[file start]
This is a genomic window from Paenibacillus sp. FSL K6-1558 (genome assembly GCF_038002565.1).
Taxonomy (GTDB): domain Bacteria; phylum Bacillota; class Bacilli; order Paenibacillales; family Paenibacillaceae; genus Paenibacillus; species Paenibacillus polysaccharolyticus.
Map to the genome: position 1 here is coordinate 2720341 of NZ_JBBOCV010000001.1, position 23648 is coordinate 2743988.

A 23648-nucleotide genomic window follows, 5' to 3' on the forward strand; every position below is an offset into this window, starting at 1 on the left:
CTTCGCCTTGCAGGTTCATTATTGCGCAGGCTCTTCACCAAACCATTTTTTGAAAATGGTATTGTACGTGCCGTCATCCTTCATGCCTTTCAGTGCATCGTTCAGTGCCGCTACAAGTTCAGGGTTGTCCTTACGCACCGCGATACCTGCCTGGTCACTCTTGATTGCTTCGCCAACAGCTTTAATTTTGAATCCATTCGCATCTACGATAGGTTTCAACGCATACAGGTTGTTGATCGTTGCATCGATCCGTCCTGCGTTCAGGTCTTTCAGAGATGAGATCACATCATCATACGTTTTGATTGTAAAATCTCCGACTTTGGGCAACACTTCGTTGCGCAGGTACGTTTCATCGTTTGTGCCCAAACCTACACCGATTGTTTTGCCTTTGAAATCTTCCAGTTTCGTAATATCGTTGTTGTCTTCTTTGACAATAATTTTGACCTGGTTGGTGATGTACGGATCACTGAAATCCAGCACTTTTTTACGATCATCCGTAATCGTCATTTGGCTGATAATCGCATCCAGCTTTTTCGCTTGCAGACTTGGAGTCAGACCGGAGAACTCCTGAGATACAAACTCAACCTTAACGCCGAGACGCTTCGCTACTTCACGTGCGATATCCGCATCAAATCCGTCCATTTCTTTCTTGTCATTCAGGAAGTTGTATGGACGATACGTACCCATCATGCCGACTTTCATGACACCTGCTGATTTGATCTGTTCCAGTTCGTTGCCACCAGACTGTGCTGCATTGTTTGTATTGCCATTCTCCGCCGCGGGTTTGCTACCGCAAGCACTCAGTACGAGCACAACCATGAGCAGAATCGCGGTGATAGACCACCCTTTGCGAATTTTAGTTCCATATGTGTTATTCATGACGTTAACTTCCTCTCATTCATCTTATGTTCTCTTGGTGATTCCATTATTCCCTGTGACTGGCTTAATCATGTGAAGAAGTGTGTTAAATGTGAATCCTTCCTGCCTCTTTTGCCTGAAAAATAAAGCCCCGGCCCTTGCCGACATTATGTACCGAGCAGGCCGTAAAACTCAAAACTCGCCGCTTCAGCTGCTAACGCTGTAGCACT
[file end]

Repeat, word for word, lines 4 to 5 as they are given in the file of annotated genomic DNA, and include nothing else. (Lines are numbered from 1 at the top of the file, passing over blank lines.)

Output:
A 23648-nucleotide genomic window follows, 5' to 3' on the forward strand; every position below is an offset into this window, starting at 1 on the left:
CTTCGCCTTGCAGGTTCATTATTGCGCAGGCTCTTCACCAAACCATTTTTTGAAAATGGTATTGTACGTGCCGTCATCCTTCATGCCTTTCAGTGCATCGTTCAGTGCCGCTACAAGTTCAGGGTTGTCCTTACGCACCGCGATACCTGCCTGGTCACTCTTGATTGCTTCGCCAACAGCTTTAATTTTGAATCCATTCGCATCTACGATAGGTTTCAACGCATACAGGTTGTTGATCGTTGCATCGATCCGTCCTGCGTTCAGGTCTTTCAGAGATGAGATCACATCATCATACGTTTTGATTGTAAAATCTCCGACTTTGGGCAACACTTCGTTGCGCAGGTACGTTTCATCGTTTGTGCCCAAACCTACACCGATTGTTTTGCCTTTGAAATCTTCCAGTTTCGTAATATCGTTGTTGTCTTCTTTGACAATAATTTTGACCTGGTTGGTGATGTACGGATCACTGAAATCCAGCACTTTTTTACGATCATCCGTAATCGTCATTTGGCTGATAATCGCATCCAGCTTTTTCGCTTGCAGACTTGGAGTCAGACCGGAGAACTCCTGAGATACAAACTCAACCTTAACGCCGAGACGCTTCGCTACTTCACGTGCGATATCCGCATCAAATCCGTCCATTTCTTTCTTGTCATTCAGGAAGTTGTATGGACGATACGTACCCATCATGCCGACTTTCATGACACCTGCTGATTTGATCTGTTCCAGTTCGTTGCCACCAGACTGTGCTGCATTGTTTGTATTGCCATTCTCCGCCGCGGGTTTGCTACCGCAAGCACTCAGTACGAGCACAACCATGAGCAGAATCGCGGTGATAGACCACCCTTTGCGAATTTTAGTTCCATATGTGTTATTCATGACGTTAACTTCCTCTCATTCATCTTATGTTCTCTTGGTGATTCCATTATTCCCTGTGACTGGCTTAATCATGTGAAGAAGTGTGTTAAATGTGAATCCTTCCTGCCTCTTTTGCCTGAAAAATAAAGCCCCGGCCCTTGCCGACATTATGTACCGAGCAGGCCGTAAAACTCAAAACTCGCCGCTTCAGCTGCTAACGCTGTAGCACT